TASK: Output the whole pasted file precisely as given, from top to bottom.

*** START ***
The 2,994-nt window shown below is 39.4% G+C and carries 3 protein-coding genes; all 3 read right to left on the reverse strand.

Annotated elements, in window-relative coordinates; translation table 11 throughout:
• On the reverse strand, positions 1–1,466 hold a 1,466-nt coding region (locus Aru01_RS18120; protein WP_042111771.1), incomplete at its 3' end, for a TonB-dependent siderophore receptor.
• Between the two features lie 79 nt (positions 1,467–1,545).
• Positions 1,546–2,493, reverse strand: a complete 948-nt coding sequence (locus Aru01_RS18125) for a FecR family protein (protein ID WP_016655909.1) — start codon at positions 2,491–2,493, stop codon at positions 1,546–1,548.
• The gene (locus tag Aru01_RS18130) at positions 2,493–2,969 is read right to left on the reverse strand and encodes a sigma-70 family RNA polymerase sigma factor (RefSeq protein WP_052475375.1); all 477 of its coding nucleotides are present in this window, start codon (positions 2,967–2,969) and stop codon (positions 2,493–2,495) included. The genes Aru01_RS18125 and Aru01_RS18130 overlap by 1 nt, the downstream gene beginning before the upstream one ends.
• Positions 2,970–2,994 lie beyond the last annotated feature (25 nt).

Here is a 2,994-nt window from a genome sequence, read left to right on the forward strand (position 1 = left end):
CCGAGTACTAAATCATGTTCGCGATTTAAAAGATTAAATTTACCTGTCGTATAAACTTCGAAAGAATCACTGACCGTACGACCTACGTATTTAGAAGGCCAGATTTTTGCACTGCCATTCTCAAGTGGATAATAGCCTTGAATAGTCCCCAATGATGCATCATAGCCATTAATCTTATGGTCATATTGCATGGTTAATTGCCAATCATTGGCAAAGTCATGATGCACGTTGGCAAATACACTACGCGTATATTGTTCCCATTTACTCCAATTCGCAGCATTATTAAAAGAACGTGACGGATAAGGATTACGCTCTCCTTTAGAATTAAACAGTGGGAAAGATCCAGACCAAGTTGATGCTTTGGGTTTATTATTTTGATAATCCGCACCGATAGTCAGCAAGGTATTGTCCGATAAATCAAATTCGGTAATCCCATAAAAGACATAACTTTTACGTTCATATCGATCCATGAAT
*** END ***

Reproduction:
The 2,994-nt window shown below is 39.4% G+C and carries 3 protein-coding genes; all 3 read right to left on the reverse strand.

Annotated elements, in window-relative coordinates; translation table 11 throughout:
• On the reverse strand, positions 1–1,466 hold a 1,466-nt coding region (locus Aru01_RS18120; protein WP_042111771.1), incomplete at its 3' end, for a TonB-dependent siderophore receptor.
• Between the two features lie 79 nt (positions 1,467–1,545).
• Positions 1,546–2,493, reverse strand: a complete 948-nt coding sequence (locus Aru01_RS18125) for a FecR family protein (protein ID WP_016655909.1) — start codon at positions 2,491–2,493, stop codon at positions 1,546–1,548.
• The gene (locus tag Aru01_RS18130) at positions 2,493–2,969 is read right to left on the reverse strand and encodes a sigma-70 family RNA polymerase sigma factor (RefSeq protein WP_052475375.1); all 477 of its coding nucleotides are present in this window, start codon (positions 2,967–2,969) and stop codon (positions 2,493–2,495) included. The genes Aru01_RS18125 and Aru01_RS18130 overlap by 1 nt, the downstream gene beginning before the upstream one ends.
• Positions 2,970–2,994 lie beyond the last annotated feature (25 nt).

Here is a 2,994-nt window from a genome sequence, read left to right on the forward strand (position 1 = left end):
CCGAGTACTAAATCATGTTCGCGATTTAAAAGATTAAATTTACCTGTCGTATAAACTTCGAAAGAATCACTGACCGTACGACCTACGTATTTAGAAGGCCAGATTTTTGCACTGCCATTCTCAAGTGGATAATAGCCTTGAATAGTCCCCAATGATGCATCATAGCCATTAATCTTATGGTCATATTGCATGGTTAATTGCCAATCATTGGCAAAGTCATGATGCACGTTGGCAAATACACTACGCGTATATTGTTCCCATTTACTCCAATTCGCAGCATTATTAAAAGAACGTGACGGATAAGGATTACGCTCTCCTTTAGAATTAAACAGTGGGAAAGATCCAGACCAAGTTGATGCTTTGGGTTTATTATTTTGATAATCCGCACCGATAGTCAGCAAGGTATTGTCCGATAAATCAAATTCGGTAATCCCATAAAAGACATAACTTTTACGTTCATATCGATCCATGAAT